PITTSBURGH — One victory in 11 games. One game in nine days.

The Pittsburgh Penguins knew what was coming after they lost their first two games last weekend under new coach Michel Therrien, and what this week would be like with five consecutive off days.

Welcome to Camp Therrien, where the sessions are long, the skating is tough and the emphasis is getting better in a hurry, especially for a team that may have already run out of time to do anything this season.

The Penguins, one of the NHL’s most disappointing teams, have been going through training camp-like workouts, partly because Therrien doesn’t seem to think they’re in shape to play seven games in 12 days beginning Dec. 27.

They’re also learning and adapting to Therrien’s system, which emphasizes controlling the puck, getting it back as quickly as possible when it is lost, never straying from assigned responsibilities on defense and being creative in the offensive end.

“Obviously for the style of game we want to play, we want to go 60 minutes and don’t want to take any time off,” Sidney Crosby said. “You have to be in shape to play 60 minutes and this is part of getting prepared to do that.”

It isn’t like these Penguins haven’t seen it before. Ten players previously spent time with Therrien at Wilkes-Barre, which was 21-1-2-1 this season before Therrien was hired Thursday to replace Eddie Olczyk as coach.

The players have seen it work, so there were no arguments about doing on-ice push-ups after losing one-on-one practice scrimmages — something never seen with the player-friendly Olczyk as coach.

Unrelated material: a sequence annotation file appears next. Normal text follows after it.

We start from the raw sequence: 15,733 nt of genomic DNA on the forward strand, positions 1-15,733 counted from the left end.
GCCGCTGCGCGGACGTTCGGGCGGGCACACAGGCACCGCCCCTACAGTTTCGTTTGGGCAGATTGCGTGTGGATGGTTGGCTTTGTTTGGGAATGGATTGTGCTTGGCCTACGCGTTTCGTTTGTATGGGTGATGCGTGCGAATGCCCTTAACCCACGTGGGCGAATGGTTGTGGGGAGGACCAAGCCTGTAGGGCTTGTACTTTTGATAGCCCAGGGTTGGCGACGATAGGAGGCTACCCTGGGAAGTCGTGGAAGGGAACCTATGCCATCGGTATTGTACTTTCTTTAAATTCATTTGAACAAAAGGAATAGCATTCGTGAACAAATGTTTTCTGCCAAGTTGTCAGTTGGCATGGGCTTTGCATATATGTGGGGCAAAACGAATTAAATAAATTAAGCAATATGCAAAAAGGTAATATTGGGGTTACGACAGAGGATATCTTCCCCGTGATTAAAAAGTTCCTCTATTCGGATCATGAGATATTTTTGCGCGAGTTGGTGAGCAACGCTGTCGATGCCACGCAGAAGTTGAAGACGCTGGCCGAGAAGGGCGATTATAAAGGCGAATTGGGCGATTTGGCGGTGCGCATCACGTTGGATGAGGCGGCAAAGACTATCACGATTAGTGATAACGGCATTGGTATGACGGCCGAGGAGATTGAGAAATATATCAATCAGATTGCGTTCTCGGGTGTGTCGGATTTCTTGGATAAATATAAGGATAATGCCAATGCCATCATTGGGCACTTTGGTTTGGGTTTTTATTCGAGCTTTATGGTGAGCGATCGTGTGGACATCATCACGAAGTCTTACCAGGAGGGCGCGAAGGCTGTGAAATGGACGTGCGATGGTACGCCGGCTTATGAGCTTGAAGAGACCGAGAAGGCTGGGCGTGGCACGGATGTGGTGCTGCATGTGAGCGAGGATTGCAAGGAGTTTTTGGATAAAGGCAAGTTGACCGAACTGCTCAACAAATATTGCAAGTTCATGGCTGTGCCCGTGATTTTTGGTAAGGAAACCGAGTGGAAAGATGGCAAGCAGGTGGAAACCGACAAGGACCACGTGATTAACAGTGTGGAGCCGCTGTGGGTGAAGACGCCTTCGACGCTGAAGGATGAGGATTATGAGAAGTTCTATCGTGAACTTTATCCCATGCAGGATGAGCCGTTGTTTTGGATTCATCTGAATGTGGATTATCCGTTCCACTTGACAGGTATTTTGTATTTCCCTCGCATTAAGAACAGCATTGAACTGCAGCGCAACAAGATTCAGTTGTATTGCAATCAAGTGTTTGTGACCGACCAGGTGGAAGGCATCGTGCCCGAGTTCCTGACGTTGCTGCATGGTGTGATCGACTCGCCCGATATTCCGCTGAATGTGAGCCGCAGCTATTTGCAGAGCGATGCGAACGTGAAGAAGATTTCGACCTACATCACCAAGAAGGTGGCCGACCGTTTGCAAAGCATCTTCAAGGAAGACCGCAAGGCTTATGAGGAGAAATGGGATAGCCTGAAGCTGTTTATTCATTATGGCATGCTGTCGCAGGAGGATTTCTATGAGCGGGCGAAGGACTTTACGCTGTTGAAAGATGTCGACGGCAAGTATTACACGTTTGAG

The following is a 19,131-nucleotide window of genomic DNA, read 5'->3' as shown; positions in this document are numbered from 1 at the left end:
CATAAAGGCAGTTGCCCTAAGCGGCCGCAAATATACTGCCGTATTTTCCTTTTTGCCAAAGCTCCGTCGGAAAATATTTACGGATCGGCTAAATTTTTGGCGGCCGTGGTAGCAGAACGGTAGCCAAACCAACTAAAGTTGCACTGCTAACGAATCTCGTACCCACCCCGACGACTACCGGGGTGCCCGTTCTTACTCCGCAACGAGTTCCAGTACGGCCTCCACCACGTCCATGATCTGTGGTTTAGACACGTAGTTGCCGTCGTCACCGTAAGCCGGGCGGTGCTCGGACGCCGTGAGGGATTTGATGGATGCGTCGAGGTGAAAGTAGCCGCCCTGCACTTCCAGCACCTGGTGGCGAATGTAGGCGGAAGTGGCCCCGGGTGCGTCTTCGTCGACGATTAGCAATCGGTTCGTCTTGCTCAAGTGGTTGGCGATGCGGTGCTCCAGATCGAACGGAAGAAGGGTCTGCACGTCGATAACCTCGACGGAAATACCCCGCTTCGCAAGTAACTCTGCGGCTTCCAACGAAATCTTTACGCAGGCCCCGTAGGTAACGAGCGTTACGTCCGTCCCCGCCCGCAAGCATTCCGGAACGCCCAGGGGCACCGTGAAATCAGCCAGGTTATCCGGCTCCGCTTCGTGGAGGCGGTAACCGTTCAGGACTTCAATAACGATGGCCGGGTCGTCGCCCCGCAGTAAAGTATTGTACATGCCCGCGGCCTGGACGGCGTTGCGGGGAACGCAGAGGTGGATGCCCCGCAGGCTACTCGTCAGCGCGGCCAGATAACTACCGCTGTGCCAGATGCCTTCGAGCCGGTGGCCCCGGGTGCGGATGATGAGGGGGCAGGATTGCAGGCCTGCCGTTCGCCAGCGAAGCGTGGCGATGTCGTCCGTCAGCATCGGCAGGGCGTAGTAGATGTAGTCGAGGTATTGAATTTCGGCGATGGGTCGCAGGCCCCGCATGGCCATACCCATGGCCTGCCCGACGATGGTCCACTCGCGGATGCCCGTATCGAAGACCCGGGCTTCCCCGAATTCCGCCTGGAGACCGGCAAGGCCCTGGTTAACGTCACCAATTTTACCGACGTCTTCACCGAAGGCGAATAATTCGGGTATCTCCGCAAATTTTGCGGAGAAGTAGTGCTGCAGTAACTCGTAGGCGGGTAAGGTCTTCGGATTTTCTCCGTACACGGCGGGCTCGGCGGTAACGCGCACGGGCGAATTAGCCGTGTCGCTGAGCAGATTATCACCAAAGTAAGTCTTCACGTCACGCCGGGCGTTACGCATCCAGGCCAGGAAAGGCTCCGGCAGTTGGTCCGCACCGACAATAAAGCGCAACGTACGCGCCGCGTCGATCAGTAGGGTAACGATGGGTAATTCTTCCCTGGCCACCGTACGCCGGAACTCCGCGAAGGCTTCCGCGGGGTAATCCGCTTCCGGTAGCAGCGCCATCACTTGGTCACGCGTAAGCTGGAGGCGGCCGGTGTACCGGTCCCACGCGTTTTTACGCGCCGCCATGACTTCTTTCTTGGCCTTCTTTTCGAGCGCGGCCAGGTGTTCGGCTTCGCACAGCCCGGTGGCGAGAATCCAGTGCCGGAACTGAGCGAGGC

“It’s the same stuff we did down there, and you know from his record it works,” forward Matt Murley said. “It was definitely coming to us. He put it on the table right before the weekend.”

Crosby, the newly appointed alternate captain, criticized his teammates’ lack of effort a week before Olczyk was fired. Crosby probably won’t need to do that again, not with Therrien around. Therrien already has been critical of the players’ conditioning and the rapid rate with which they accumulate penalties.

As a result, each practice drill is designed to stress a key element of Therrien’s system before the Penguins play again Friday night against Philadelphia. The Penguins have 23 points in 33 games, the second fewest in the Eastern Conference and fourth fewest in the league.

“It’s going to be a lot easier when everyone is on the same page and we know where everyone is going to be,” forward Ryan Malone said. “Going into Friday’s game, we’ll be reacting instead of thinking or looking around to see where everyone’s at. We’ll be doing it instead of having to think about it and that’s good.”

The drills are meant to establish where each player is supposed to go on defense in various situations. That seemed to be one problem in the consecutive weekend losses to Buffalo, partly because the Penguins had only one day of practice in advance to assimilate Therrien’s system.

One player who already knows it, forward Michel Ouellet, scored his first two NHL goals in his first two games under Therrien. The new coach brought Ouellet back to Pittsburgh with him after the Penguins sent him down the week before.

“Any time you get tired, you start to break down,” Crosby said. “I don’t think we’re too much out of shape, but if we do get in shape, it definitely helps and it’s one less thing you have to worry about happening. We were guilty of making some big mistakes and if you want to say that’s because of conditioning, maybe, but at least this takes away that possibility and gives us a better chance to win.”

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